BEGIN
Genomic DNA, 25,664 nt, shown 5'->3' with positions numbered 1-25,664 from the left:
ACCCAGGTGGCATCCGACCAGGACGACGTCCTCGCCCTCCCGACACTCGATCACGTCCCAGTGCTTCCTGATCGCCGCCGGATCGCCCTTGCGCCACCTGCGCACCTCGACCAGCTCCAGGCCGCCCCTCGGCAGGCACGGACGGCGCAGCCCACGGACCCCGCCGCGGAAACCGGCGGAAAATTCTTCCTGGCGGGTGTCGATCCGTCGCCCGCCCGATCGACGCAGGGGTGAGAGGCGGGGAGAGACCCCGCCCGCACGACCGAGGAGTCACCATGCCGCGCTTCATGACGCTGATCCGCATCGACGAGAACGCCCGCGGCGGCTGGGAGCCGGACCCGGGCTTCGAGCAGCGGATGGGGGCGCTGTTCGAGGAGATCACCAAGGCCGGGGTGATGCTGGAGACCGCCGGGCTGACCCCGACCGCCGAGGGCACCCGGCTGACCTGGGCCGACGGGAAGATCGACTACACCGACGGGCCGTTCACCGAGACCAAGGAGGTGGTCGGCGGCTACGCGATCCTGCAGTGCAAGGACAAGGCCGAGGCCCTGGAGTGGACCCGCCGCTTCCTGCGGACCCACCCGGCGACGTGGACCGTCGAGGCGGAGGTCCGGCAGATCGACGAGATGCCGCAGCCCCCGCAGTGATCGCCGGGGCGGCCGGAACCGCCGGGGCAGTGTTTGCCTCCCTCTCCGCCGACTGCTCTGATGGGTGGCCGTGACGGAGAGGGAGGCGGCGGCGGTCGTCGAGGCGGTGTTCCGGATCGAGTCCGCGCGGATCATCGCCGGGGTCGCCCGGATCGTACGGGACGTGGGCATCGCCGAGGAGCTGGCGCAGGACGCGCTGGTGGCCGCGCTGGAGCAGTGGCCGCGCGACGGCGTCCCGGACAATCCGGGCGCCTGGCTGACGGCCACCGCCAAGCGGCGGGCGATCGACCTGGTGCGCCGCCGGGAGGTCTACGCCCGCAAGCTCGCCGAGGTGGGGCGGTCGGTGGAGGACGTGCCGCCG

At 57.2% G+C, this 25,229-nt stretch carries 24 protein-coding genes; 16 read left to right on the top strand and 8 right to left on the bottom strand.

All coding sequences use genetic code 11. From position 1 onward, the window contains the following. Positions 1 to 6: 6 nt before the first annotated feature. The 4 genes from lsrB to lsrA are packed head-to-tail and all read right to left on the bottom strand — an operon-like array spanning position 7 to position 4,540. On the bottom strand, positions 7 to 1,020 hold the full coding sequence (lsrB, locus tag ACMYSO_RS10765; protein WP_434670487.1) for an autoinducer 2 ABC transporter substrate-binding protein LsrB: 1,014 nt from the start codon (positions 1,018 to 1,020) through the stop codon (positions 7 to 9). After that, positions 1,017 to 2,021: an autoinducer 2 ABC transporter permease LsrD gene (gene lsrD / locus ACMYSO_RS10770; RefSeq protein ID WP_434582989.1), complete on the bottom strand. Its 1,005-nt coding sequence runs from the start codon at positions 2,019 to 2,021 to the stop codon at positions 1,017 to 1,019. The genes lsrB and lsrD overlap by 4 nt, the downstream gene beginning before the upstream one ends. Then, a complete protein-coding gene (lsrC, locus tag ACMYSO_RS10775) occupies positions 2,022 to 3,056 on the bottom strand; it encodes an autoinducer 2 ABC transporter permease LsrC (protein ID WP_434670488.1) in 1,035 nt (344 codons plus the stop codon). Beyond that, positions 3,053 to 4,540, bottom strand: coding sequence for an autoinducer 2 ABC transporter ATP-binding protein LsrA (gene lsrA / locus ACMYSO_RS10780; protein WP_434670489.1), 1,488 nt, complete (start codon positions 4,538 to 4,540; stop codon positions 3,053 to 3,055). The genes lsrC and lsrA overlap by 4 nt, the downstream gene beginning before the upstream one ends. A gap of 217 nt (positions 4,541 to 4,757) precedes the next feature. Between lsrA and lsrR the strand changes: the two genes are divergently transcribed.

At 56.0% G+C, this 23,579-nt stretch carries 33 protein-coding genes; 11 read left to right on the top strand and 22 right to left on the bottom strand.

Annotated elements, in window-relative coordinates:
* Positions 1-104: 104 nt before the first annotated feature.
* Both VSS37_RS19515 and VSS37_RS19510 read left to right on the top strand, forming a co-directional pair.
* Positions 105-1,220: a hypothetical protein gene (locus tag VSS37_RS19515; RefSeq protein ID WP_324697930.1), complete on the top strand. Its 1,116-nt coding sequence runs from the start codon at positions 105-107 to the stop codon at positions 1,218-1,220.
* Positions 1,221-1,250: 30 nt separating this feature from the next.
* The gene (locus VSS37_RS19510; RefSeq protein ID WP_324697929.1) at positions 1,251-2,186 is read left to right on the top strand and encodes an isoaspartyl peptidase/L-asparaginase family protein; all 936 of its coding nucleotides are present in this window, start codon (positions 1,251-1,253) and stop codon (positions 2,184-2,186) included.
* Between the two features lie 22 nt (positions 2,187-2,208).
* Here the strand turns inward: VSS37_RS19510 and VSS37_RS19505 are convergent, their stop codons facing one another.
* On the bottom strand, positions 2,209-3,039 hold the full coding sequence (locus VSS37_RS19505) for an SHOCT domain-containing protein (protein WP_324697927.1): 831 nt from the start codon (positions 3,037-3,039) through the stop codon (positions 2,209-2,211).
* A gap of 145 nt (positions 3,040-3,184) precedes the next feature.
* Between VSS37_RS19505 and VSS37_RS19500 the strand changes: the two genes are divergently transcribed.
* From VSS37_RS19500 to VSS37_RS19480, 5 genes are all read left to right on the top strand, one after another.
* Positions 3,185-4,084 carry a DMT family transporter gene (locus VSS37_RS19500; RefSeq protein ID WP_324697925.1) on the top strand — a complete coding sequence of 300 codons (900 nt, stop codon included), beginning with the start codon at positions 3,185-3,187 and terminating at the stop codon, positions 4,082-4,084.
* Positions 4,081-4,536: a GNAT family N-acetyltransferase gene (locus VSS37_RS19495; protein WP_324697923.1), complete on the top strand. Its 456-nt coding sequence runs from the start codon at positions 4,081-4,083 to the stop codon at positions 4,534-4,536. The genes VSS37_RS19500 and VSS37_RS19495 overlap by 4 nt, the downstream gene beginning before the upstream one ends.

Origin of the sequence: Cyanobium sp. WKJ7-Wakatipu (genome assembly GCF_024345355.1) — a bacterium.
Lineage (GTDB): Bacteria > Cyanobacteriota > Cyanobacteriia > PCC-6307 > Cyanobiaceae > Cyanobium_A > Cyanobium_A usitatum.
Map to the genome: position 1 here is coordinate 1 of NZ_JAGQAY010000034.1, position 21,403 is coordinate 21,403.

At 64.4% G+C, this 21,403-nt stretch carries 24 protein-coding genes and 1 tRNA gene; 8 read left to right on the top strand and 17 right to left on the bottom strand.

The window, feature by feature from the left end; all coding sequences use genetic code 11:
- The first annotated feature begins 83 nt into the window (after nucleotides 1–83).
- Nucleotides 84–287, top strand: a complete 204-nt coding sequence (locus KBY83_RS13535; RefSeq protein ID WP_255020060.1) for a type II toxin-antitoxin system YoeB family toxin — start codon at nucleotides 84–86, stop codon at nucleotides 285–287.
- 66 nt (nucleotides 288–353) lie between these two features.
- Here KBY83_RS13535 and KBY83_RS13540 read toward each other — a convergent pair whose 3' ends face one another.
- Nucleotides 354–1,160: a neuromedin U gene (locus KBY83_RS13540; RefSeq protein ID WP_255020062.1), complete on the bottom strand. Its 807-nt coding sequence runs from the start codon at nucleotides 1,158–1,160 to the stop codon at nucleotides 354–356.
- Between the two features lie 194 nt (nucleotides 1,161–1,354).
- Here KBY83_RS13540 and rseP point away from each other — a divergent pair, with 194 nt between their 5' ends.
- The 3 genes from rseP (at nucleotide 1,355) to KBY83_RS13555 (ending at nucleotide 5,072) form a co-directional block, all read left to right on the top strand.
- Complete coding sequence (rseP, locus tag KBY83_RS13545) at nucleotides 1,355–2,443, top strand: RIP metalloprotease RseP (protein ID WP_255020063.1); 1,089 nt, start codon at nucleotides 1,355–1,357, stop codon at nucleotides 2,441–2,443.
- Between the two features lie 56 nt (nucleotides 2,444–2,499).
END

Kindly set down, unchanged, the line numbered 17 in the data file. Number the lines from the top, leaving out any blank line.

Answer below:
* From VSS37_RS19500 to VSS37_RS19480, 5 genes are all read left to right on the top strand, one after another.